Sen. Manchin stays silent on EpiPen hikes by daughter's drug company

by Jared Lewis September 5, 2016, 2:14

Complicating the politics here, as many in the national press have been discovering today, is the fact that Mylan's CEO, Heather Bresch, is the daughter of West Virginia Senator Joe Manchin, a Democrat.

So, who is Bresch, and what is her backstory?

And the US government has very little control when it comes to how drug prices are set, especially when they're under market exclusivity, the authors said.

Sen. Charles Grassley, R-Iowa, and Sen.

When Bresch took over as CEO in 2012, Mylan's stock was trading at nearly $22 per share. Mylan shares fell more than 10 percent this week before rising 3.2 percent on Thursday after announcement of the discount program.

Earlier this month, Mylan reported quarterly revenues of $2.56 billion, up 8 percent compared to the prior year.

The move comes a day after Democratic Presidential candidate Hillary Clinton blasted the high price of the drug.

Clinton echoed calls for Mylan to reduce the "outrageous" price hike.

EpiPens are used to ward off potentially fatal allergic reactions, and the price has surged in recent years. He cited the cost to parents whose children need them and also to schools that keep the EpiPens on hand. By using a savings card, patients will get as much as $300 toward their EpiPen 2-Pak, effectively reducing costs by 50 percent for those who were previously paying the company's full list price.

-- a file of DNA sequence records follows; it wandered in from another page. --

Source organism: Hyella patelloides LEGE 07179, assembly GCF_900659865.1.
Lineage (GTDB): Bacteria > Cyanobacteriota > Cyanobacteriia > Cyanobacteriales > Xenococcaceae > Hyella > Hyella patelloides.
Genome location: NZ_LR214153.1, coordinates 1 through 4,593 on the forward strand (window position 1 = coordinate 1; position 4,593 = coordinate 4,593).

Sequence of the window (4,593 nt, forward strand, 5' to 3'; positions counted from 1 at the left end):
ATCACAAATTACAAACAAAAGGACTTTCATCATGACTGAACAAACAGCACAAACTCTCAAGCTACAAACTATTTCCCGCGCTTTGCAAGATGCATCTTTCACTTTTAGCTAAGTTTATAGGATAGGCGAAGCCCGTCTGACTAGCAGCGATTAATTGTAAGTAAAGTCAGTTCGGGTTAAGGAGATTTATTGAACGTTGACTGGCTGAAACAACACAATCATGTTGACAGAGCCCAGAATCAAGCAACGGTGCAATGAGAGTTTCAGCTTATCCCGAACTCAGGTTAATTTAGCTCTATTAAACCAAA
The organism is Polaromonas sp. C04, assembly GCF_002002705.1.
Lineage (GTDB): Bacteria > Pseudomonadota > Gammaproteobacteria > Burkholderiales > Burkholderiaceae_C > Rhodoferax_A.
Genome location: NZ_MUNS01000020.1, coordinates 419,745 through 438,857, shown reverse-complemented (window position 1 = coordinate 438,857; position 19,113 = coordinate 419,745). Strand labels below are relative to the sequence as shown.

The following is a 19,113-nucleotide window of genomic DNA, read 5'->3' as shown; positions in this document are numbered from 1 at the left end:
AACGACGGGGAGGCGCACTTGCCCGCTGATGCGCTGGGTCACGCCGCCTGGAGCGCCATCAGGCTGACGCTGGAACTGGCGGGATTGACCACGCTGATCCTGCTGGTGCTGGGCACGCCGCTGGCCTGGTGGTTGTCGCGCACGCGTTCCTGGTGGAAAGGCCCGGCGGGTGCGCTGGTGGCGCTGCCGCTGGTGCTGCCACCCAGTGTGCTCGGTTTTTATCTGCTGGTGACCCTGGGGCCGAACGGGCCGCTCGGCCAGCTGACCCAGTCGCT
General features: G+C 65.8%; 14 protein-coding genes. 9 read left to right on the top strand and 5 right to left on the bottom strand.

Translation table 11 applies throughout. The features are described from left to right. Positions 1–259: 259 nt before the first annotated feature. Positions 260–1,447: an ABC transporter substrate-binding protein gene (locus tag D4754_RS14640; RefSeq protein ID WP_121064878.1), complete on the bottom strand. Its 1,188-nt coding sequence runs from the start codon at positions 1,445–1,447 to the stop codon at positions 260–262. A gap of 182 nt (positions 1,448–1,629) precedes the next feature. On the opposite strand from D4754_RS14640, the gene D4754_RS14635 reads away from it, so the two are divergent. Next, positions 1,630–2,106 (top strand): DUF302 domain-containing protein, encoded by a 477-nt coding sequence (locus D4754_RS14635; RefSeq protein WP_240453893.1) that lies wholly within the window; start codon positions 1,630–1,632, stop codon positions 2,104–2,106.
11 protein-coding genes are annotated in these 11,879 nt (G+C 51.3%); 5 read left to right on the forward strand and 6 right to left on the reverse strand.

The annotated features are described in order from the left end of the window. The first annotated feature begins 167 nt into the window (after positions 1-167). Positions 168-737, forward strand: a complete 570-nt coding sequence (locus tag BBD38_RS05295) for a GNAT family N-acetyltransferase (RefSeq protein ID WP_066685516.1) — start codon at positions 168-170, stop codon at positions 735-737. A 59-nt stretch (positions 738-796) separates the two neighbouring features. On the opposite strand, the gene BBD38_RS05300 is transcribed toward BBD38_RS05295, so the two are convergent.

People are freaking out about the high price of EpiPens.

Bresch, who has been CEO since 2012, did not return a request for comment from CNBC on Wednesday. Clinton's comments on Wednesday came after a bipartisan group of lawmakers called for investigations into the price increase of EpiPens, which are preloaded injections of epinephrine (adrenaline) used in case of a risky allergic reaction that could cause death, if untreated.On Wednesday, Republican Senator Susan Collins and Democratic Senator Claire McCaskill requested that Mylan provide a briefing to explain the price change.A group of lawmakers said on Wednesday they had written the U.S. Food and Drug Administration asking about its approval process for alternatives to the EpiPen.The comments from Clinton and lawmakers hit biotech stocks on Wednesday, similar to the slump last fall when Clinton first criticized the high cost of drugs.

Minnesota Senator Amy Klobuchar, the chief Democrat on the Judiciary Committee's antitrust subcommittee whose daughter has food allergies, also called for investigation.


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